Tesfa Wondemagegnehu on art, activism, and Black History Month
Tesfa Wondemagegnehu is an assistant professor of music at St. Olaf College and serves as the conductor for the St. Olaf Chapel Choir and Viking Chorus. Growing up in Memphis, Tennessee, Wondemagegnehu was exposed to choral music and Black mentorship and activism at a young age, which has shaped his career and mission as an educator, conductor, and performer.
Whether he’s programming a choral concert at St. Olaf or curating a public radio special like the recent program Lift Every Voice, Wondemagegnehu has consistently incorporated activism and themes of social justice into his work.
Here, he shares his thoughts on Black History Month, the role of art as activism, his experience with Black mentors and leaders, and what we can do to create a more just and equitable community.
For more than a decade, Wondemagegnehu has been sharing joy and a vision for equity and justice through song. As the guest artistic director of One Voice Mixed Chorus, one of North America’s Largest LGBTQ+ choirs, Wondemagegnehu tackled projects like “Resistance and Resilience,” a choral concert that linked together two movements he feels passionately about: the struggle for African-American civil liberties and the gay rights movement.
He also focuses on activism in his own compositions and arrangements. Additionally, he is co-editor of the Justice Choir Songbook, a new collection of songs for the issues of our time, which is focused on encouraging communities to raise their voices together for change, equity, love, and peace.
This fall, current and former members of the Chapel Choir collaborated with hundreds of singers from around the country to create a virtual choir and perform Wondemagegnehu’s composition “Love Is.” This piece is part of the Justice Choir Songbook and was inspired by Lin-Manuel Miranda’s powerful Tony Award acceptance speech from 2016 after the Pulse Nightclub shooting in Orlando, Florida.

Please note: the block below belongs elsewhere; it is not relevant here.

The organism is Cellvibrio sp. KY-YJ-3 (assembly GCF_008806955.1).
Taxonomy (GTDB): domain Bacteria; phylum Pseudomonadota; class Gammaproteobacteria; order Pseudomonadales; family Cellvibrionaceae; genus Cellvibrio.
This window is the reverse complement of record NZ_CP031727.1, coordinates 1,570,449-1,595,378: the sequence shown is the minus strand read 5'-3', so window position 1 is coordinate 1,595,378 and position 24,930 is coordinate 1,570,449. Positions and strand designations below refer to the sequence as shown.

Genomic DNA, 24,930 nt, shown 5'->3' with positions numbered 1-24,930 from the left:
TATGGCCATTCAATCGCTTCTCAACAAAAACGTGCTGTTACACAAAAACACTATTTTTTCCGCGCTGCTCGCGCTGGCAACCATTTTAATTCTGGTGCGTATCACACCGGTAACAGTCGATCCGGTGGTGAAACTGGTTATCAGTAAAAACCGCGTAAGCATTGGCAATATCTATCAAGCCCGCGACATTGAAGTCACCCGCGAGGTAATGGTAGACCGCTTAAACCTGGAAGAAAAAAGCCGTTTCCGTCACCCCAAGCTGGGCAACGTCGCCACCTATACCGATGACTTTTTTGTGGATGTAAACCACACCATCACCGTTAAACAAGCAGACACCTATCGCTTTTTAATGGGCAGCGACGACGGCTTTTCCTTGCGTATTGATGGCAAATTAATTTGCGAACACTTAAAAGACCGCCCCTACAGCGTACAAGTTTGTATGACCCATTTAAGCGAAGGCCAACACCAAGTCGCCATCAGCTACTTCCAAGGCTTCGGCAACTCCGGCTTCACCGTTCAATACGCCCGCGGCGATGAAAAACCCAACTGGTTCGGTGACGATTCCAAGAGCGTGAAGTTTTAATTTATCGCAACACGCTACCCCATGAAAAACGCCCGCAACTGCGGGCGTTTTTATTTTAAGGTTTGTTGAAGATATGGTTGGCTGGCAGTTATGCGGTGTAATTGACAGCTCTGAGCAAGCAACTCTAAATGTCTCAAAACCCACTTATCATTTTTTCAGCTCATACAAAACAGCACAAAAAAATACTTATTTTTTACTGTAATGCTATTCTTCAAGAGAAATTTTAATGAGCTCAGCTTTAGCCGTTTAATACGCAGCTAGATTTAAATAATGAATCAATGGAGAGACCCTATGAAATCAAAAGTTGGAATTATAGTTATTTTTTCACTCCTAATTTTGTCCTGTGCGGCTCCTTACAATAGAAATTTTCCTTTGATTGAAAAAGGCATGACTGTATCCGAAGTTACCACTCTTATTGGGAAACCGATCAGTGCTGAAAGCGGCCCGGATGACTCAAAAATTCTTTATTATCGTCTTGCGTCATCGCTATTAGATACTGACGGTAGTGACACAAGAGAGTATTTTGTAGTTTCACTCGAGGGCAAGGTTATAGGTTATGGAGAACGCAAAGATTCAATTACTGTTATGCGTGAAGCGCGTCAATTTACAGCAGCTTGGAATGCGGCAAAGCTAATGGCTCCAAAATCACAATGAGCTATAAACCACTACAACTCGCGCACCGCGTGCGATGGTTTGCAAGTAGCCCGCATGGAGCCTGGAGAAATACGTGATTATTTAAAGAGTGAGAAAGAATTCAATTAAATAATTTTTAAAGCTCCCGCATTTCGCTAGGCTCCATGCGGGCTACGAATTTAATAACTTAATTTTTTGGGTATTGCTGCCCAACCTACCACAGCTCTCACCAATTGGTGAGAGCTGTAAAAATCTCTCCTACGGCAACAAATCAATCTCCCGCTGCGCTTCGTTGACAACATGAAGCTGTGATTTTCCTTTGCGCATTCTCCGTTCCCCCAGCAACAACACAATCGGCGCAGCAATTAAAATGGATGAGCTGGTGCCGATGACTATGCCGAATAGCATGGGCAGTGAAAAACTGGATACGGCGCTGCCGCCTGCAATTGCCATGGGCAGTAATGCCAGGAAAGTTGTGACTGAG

Excerpt from Lin-Manuel Miranda’s acceptance speech:
We live through times when hate and fear seem stronger.
We rise and fall and light from dying embers.
Remembrances that hope and love live longer.
And love is love is love is love is love is love is love cannot be killed or swept aside.
Through all of this work, the end goal is turning these conversations into true action and concrete change.
At St. Olaf, Wondemagegnehu has exemplified his commitment to activism through art in his programming with Chapel Choir and Viking Chorus. The ensembles have touched on topics such as civil rights activism, mass gun violence, LGBTQIA+ rights, and more. The 2019 Chapel Choir concert titled “Finding Strength and Hope” embodies many elements of this mission.
These topics are also vital in the classroom, which Wondemagegnehu explores in his Interim class Music and Social Justice. In this course, he focuses on helping bridge the gap of social injustice through music, dialogue, and inspiring participants to take action in their communities.
Wondemagegnehu is deeply committed to exploring these topics — and not only talking the talk, but walking the walk at St. Olaf.
Whether it’s through his work as a conductor and educator, or joining hands with the greater St. Olaf community during events like the Unity March on Martin Luther King Jr. Day in 2020, he is working towards a future where all people feel that they belong and have found a home at St. Olaf College.
Earlier this month, Wondemagegnehu was presented as a featured speaker during Chorus America’s 2021 Conference. His session, titled Choral Music and Social Justice: A Redistribution Model, led hundreds of choral educators across the country to consider how choruses can become part of the larger conversations happening in the world today and help with the healing that needs to take place.
That healing will take time. But as Wondemagegnehu has shown throughout his career, the combination of art with activism plays a vital role in this process.
As Black History Month comes to a close, he shares his thoughts on how individuals can make an impact through their own contributions to uplifting Black-owned business and industries.